Andrew Wyeth, 'Christina's World' (1948), MOMA, New York

Colour:

There are three different components to colour, Hue which is the name of the colour, Intensity/Saturation, which refers to the quality of brightness and purity, or richness and vividness. High intensity would mean the colour is bright and has a strong saturation. Low intensity would mean the colour is dull and faint. Lastly Value: Hues lightness and darkness, a colour's value changes when white or black is added, also when other hues are mixed this may alter the value.

In Bridget Riley's painting 'Nataraja' 1993, we see Riley using complex colour relationships. 'Nataraja' is a term used in Hindu mythology, which means 'Lord of the Dance'. Contrast, proportion, value and saturation is very carefully considered and planned out for each hue, creating a visual dance on canvas.

 Bridget Riley, 'Nataraja' (1993)  © Bridget Riley 2018. All rights reserved.

Value:

'Value' or 'Tonal Value' is the lightness or darkness of tones or colours. The luminance or luminosity of a colour. All hues can have a value scale from dark to light. Some pigments like Zinc White are already classed as having a light value, whilst other pigments such as Mars Black are classed as having a dark value. Lightening the Value of a colour would entail adding a white pigment to the original hue, this is called a tint, adding a lot of white would render the colour cooler and turn it into a pastel colour.

To darken the Value of a colour or hue, you could add black, this is known as a shade. Whilst adding grey to a hue would dim the original colour and possibly alter its value, but not always, this is called a tone. A little test you could do, to develop your understanding of value, would be to create a 12 colour wheel chart, then photograph it and change it to black and white, this will help you understand the underlying value your colour has, without changing or altering its original value.

Some would argue that 'Value' in art is more important than colour, as value can be used to create a focal point within a painting or drawing. This is achieved by painting a light value against a dark value, when using the lightest value against the darkest value would be called Chiaroscuro, which we will discuss later. Value can also create the illusion of depth by using a gradation of value to describe distance, darker in the foreground and cooler and lighter in the distance. Within a composition areas of light and dark give a three-dimensional illusion of form to an object or multiple forms.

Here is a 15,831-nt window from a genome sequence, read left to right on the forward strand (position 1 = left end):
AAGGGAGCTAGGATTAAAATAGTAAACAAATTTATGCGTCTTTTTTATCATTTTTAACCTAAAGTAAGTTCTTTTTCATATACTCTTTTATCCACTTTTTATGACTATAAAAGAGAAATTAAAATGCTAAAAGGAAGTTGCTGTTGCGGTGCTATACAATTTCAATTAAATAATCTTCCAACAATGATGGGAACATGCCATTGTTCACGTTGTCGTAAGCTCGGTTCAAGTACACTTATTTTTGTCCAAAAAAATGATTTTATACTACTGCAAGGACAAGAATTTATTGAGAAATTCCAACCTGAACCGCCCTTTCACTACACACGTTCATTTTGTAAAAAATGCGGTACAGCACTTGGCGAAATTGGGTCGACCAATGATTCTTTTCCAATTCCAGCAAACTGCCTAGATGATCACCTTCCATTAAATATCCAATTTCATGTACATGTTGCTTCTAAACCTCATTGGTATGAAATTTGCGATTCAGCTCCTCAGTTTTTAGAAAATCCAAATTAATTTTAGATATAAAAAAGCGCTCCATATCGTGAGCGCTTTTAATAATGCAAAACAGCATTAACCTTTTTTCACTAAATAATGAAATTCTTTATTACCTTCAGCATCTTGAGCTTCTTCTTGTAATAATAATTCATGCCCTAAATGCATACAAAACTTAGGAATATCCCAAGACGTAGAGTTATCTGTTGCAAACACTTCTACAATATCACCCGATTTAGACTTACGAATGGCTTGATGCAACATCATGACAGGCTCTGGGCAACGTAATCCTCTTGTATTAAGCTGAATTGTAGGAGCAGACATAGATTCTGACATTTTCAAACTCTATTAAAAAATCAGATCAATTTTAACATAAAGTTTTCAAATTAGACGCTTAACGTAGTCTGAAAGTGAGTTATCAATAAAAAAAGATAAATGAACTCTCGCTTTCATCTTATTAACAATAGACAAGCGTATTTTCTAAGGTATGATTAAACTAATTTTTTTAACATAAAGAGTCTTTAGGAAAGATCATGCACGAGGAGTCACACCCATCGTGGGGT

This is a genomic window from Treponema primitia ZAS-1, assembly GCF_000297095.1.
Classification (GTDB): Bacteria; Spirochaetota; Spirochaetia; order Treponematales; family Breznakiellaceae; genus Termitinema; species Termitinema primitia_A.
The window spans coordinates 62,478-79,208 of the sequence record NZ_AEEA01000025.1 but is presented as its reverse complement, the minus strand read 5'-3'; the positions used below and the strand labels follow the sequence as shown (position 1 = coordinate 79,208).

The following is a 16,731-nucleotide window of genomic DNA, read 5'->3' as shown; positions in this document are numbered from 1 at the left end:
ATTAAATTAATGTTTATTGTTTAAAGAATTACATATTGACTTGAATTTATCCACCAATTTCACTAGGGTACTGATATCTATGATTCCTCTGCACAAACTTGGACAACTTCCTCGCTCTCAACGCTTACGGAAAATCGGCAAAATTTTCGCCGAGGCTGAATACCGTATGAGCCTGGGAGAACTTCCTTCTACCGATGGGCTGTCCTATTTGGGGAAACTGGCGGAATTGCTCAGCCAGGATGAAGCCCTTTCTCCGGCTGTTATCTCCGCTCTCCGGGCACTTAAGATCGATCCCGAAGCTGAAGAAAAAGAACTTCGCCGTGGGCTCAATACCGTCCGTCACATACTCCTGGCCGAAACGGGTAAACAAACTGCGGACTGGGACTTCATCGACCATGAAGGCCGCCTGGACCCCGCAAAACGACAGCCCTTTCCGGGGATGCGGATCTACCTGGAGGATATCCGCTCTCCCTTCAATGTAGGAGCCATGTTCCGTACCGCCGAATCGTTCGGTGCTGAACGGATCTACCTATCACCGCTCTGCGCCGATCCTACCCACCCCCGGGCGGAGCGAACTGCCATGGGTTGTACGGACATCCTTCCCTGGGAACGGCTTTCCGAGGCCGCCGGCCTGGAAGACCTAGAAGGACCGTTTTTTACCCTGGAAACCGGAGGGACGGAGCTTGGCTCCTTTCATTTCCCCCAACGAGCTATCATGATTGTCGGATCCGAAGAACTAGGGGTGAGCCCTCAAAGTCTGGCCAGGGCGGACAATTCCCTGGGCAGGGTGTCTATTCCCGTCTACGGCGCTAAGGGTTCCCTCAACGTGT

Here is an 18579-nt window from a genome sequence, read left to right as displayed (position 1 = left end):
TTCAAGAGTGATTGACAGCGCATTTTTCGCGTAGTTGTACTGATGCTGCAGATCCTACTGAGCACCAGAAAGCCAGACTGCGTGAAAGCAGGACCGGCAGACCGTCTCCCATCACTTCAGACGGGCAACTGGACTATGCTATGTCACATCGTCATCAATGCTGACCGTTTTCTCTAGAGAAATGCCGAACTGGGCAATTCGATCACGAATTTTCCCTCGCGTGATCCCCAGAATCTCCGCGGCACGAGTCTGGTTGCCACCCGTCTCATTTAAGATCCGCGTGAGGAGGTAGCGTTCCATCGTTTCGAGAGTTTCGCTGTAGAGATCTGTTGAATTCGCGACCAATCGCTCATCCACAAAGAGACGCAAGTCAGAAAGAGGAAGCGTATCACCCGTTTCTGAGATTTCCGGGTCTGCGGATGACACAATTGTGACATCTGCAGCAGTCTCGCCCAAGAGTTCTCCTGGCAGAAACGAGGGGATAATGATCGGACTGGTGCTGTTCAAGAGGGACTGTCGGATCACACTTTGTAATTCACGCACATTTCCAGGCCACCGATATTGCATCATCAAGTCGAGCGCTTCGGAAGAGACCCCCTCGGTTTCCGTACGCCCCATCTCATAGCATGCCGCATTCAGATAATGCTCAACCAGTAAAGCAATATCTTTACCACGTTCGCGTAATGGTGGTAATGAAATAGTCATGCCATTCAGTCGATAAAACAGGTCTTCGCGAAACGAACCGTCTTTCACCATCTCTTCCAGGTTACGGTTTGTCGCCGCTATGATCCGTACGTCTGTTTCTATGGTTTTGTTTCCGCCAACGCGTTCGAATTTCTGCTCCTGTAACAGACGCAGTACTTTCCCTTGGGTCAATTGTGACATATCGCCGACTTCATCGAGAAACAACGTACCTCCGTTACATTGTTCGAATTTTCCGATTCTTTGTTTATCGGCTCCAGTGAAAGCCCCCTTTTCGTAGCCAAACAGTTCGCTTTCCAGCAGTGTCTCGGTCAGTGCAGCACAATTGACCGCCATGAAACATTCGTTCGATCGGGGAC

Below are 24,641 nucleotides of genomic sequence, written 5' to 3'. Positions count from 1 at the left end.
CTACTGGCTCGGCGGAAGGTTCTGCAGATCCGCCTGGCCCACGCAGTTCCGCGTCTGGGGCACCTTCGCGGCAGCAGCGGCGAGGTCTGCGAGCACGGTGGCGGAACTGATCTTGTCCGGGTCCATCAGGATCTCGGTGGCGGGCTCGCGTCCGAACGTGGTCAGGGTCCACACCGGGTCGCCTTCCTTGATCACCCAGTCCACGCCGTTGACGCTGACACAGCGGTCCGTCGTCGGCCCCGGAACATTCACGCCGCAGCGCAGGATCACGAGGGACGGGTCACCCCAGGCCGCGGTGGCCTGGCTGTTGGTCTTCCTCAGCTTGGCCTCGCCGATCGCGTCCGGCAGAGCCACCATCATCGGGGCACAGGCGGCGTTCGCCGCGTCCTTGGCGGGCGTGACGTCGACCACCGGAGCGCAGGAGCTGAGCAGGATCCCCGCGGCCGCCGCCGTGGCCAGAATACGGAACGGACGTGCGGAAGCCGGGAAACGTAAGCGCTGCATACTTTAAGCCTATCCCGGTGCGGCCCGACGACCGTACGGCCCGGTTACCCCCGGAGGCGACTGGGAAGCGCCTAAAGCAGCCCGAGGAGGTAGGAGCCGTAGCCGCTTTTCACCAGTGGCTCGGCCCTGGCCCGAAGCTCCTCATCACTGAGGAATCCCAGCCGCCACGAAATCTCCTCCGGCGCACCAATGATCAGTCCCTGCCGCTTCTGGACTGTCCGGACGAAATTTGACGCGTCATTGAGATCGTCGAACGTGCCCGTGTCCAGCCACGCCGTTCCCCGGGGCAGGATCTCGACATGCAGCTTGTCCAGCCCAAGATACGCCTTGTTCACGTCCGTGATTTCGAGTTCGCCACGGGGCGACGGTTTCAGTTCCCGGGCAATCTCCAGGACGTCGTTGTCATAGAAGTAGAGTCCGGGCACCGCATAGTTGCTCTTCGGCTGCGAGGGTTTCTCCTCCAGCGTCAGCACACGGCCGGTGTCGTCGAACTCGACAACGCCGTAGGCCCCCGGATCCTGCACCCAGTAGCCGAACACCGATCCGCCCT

There are other ways to adjust the colour without necessarily altering the value. Adding grey to a hue will alter the intensity of a colour, but not necessarily alter its value. Adding grey is usually referred to as creating a tone. Adding complimentary colours to each other will neutralise the colour and alter the hue and possibly the value depending how much you use in proportion to each other. For example if you add a small amount of blue to an orange pigment you will get a slightly darker orange, if you add a lot of blue to an orange pigment you will create a dark brown and possibly darken the value. Creating tonal value charts before commencing a painting can be invaluable in the success of the composition.

White is the lightest value in a painting or photograph and black is the darkest. The value halfway between these extremes is called middle grey. Value is best understood when visualised as a chart or a gradient scale or when referred to as Tonal Value. A Gradient scale usually illustrates a subtle change of values gradually moving from light to dark or dark to light.

Value can be totally independent of hue and many oil painters and visual artists begin their paintings using a 'Grisaille' method, where the entire painting is done entirely in values of grey first. Hues are added to the painting in glazes over this underpainting. Some artists will create a monochromatic underpainting, purely to map out the values within the composition first. This kind of preparation can ensure that your composition has a harmonic, and balanced light and dark value range.

A painting, photograph or drawing, can have multiple tonal values, rendering a subject extremely three dimensional and providing more detail, or an image could only a few tonal values or have three values, high key, mid tones and dark values, rendering the subject more illustrative, rather than photo realistic.